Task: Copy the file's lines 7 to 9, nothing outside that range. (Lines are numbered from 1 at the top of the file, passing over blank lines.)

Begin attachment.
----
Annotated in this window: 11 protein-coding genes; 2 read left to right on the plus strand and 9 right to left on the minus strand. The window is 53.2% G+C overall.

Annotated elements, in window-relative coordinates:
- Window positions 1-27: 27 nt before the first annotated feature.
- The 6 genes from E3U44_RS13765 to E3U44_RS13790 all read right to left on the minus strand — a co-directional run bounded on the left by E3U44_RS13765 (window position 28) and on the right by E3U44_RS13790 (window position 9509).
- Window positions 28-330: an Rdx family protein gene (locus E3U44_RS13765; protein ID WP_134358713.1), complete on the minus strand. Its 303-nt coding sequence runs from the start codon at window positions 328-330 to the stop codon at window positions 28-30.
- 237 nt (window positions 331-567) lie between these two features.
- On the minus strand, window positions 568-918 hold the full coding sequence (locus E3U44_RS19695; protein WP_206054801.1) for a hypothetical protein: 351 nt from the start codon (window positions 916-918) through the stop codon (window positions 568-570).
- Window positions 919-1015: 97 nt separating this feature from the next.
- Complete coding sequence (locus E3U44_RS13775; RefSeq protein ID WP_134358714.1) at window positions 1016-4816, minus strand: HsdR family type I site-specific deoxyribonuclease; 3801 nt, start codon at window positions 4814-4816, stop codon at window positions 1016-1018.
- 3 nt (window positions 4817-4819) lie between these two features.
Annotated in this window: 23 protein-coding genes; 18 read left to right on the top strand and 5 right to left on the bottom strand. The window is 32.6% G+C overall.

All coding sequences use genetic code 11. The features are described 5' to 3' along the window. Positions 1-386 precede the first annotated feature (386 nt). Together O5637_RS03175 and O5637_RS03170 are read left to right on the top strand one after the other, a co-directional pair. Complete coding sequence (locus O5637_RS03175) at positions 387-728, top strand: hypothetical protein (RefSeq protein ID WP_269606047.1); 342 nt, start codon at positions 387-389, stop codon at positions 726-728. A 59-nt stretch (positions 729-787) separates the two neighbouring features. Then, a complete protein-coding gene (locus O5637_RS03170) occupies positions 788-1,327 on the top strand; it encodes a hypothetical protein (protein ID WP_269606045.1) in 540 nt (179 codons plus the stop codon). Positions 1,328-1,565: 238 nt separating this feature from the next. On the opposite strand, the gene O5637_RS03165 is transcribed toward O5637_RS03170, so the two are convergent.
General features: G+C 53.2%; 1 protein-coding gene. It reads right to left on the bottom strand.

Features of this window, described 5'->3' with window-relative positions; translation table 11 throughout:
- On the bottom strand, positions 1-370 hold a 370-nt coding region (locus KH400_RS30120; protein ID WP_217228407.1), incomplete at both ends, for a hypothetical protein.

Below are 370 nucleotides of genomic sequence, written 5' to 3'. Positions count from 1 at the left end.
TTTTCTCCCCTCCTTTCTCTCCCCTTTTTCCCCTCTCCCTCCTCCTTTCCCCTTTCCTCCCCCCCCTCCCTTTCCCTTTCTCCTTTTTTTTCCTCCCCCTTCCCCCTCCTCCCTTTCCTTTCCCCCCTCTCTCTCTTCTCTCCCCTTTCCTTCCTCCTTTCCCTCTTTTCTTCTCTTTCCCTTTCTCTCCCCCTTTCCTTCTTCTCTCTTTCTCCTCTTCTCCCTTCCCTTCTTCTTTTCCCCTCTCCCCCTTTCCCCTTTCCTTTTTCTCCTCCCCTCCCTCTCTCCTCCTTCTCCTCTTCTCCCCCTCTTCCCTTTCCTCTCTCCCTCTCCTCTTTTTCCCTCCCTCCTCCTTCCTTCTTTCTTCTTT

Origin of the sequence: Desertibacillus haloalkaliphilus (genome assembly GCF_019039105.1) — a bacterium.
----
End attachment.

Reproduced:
- On the minus strand, window positions 568-918 hold the full coding sequence (locus E3U44_RS19695; protein WP_206054801.1) for a hypothetical protein: 351 nt from the start codon (window positions 916-918) through the stop codon (window positions 568-570).
- Window positions 919-1015: 97 nt separating this feature from the next.
- Complete coding sequence (locus E3U44_RS13775; RefSeq protein ID WP_134358714.1) at window positions 1016-4816, minus strand: HsdR family type I site-specific deoxyribonuclease; 3801 nt, start codon at window positions 4814-4816, stop codon at window positions 1016-1018.